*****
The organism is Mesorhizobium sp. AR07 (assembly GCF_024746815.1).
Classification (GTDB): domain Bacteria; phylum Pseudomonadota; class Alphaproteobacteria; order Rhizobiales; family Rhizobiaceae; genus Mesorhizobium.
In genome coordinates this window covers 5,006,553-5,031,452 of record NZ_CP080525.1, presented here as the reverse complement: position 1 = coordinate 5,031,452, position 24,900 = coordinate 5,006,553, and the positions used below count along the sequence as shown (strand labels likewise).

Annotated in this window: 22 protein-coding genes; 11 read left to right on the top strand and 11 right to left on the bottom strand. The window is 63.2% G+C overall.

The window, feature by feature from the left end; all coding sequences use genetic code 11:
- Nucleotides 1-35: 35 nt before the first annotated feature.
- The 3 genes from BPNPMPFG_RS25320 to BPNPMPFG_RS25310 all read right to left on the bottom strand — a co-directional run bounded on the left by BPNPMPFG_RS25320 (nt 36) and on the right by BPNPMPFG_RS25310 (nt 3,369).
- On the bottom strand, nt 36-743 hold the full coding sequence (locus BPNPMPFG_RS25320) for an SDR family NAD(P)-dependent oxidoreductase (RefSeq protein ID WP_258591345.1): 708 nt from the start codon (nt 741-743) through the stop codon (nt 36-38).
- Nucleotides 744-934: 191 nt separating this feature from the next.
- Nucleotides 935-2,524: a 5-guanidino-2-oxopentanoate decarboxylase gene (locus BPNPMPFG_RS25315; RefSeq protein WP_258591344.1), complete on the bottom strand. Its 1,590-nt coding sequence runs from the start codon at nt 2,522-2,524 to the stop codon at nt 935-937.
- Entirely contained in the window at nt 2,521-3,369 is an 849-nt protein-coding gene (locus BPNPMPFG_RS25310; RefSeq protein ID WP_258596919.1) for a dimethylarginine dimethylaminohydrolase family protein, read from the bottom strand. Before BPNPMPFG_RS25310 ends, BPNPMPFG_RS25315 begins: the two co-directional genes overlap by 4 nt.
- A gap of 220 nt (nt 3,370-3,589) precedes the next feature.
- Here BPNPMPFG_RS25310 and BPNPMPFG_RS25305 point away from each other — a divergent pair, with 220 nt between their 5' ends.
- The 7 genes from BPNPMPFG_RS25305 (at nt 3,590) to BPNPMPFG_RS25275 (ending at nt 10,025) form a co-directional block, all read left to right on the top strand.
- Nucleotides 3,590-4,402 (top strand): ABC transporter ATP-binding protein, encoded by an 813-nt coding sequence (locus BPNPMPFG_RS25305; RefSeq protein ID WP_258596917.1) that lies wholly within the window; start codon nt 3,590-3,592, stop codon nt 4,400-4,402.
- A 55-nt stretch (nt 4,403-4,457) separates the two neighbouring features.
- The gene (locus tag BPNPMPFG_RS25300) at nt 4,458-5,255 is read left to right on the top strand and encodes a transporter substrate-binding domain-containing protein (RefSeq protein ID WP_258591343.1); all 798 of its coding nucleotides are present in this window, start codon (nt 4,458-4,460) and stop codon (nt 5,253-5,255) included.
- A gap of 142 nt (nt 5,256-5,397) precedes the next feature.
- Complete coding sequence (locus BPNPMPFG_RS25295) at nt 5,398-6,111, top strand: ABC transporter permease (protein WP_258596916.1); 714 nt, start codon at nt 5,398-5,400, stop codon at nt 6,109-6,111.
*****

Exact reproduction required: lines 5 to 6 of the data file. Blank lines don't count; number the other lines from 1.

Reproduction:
The window, feature by feature from the left end; all coding sequences use genetic code 11:
- Nucleotides 1-35: 35 nt before the first annotated feature.